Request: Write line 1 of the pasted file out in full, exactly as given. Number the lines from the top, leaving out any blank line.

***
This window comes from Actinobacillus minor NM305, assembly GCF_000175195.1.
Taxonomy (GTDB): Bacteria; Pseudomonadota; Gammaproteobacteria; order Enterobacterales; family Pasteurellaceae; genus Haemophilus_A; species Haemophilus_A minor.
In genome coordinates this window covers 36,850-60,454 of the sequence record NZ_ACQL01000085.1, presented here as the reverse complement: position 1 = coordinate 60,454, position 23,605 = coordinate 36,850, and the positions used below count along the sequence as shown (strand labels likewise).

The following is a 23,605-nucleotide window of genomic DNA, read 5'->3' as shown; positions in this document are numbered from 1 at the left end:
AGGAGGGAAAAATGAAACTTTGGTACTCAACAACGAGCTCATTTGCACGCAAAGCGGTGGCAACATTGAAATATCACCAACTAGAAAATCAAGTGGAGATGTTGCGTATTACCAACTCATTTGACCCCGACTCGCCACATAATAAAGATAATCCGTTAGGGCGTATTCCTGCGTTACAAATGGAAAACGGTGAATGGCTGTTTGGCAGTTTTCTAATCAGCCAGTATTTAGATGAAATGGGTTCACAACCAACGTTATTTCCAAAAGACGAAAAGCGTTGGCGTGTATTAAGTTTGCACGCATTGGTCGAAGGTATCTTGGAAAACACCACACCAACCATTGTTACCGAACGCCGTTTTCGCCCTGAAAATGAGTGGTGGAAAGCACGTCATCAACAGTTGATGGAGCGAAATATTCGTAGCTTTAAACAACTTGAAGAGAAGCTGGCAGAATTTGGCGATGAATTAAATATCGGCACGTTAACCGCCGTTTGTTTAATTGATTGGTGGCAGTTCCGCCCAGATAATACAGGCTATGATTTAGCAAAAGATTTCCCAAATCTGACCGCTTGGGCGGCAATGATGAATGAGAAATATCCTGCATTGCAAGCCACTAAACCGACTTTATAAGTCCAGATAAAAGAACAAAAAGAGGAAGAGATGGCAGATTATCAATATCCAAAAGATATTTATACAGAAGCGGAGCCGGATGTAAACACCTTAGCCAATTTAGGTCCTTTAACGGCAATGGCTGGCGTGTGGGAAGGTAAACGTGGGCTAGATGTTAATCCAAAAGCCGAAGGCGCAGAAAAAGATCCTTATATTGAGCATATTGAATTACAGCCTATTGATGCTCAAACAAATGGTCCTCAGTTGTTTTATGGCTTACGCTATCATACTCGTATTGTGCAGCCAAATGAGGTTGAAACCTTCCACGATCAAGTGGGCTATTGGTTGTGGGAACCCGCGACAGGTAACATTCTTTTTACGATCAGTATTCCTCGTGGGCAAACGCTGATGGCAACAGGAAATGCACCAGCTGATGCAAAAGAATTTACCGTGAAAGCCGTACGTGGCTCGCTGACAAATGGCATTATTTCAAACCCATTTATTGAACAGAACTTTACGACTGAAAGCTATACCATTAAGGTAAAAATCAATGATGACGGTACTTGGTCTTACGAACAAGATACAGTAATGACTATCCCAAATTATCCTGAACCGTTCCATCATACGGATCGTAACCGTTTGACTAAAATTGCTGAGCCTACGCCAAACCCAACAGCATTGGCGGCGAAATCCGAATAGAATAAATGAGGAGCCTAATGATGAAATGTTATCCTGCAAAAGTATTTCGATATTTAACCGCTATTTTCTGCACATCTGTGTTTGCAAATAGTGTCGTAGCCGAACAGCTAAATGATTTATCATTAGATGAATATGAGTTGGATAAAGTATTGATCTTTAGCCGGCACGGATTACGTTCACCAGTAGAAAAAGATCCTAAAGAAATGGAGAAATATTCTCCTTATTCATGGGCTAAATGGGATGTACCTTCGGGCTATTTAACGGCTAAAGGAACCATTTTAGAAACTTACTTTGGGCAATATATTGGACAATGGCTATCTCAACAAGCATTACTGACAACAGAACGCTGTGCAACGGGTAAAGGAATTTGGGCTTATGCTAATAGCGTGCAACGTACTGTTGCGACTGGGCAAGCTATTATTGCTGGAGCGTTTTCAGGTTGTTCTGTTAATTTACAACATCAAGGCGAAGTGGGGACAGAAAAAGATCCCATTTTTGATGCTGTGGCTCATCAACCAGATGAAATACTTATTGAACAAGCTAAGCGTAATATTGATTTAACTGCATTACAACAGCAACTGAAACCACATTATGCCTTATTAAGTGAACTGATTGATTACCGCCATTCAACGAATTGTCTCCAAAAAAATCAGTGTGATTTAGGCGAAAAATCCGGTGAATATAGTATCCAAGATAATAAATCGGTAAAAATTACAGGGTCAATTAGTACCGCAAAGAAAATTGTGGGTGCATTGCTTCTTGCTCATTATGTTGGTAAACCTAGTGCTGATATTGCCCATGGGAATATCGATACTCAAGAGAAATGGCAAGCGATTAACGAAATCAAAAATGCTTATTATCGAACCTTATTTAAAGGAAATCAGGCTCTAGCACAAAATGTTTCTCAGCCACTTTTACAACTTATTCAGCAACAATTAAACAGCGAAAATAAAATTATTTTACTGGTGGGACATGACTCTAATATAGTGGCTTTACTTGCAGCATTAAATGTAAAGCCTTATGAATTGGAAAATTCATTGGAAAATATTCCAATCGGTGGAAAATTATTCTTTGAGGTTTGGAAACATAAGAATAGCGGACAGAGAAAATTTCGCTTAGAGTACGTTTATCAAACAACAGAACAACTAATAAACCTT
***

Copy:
This window comes from Actinobacillus minor NM305, assembly GCF_000175195.1.